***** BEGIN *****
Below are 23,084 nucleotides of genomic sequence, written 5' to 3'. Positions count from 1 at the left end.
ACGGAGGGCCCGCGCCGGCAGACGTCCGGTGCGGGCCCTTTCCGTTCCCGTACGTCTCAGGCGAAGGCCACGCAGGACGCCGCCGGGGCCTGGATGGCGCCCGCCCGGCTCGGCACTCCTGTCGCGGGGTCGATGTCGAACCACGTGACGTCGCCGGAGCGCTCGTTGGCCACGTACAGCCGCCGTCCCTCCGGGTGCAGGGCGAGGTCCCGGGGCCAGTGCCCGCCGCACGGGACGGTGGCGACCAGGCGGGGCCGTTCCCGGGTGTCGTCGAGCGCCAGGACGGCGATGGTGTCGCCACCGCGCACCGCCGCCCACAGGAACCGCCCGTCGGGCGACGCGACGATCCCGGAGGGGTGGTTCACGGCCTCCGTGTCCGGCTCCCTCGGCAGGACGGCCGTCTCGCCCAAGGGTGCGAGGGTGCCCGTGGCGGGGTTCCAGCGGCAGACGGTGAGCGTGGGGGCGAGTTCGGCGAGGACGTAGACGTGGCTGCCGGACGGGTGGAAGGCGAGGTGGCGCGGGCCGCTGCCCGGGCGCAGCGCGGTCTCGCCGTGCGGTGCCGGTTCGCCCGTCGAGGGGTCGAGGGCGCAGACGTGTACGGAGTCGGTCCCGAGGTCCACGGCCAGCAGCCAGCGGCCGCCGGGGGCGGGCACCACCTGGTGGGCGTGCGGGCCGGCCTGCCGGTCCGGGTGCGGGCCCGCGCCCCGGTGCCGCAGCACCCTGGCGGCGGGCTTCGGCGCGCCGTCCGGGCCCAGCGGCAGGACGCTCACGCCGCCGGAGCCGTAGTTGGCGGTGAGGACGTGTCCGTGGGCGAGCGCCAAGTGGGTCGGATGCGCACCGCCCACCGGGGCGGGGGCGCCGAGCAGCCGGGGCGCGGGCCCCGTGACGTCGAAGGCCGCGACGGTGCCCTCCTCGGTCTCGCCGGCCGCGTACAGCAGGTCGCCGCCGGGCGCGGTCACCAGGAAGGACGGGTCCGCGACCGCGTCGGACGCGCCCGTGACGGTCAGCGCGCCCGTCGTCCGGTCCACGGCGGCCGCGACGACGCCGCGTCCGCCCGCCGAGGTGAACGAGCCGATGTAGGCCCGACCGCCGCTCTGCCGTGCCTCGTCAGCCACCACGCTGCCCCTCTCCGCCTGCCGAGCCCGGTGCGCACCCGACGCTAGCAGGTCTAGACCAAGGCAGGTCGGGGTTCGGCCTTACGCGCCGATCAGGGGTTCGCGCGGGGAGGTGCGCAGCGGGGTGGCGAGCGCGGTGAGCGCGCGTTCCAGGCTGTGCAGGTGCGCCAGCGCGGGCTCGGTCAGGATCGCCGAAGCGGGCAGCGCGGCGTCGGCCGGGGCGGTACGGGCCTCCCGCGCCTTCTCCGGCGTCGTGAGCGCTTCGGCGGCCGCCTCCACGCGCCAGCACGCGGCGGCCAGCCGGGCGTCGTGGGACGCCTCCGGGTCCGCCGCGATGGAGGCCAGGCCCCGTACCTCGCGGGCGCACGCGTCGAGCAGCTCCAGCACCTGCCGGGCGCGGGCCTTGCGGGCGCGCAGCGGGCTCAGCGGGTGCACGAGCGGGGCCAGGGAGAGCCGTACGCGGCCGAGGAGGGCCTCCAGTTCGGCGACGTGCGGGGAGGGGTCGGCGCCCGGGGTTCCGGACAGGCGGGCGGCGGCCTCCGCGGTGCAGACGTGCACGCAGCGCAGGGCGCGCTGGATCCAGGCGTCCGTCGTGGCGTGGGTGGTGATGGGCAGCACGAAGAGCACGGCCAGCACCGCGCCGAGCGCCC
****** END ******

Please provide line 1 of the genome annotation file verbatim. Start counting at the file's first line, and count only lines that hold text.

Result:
Below are 23,084 nucleotides of genomic sequence, written 5' to 3'. Positions count from 1 at the left end.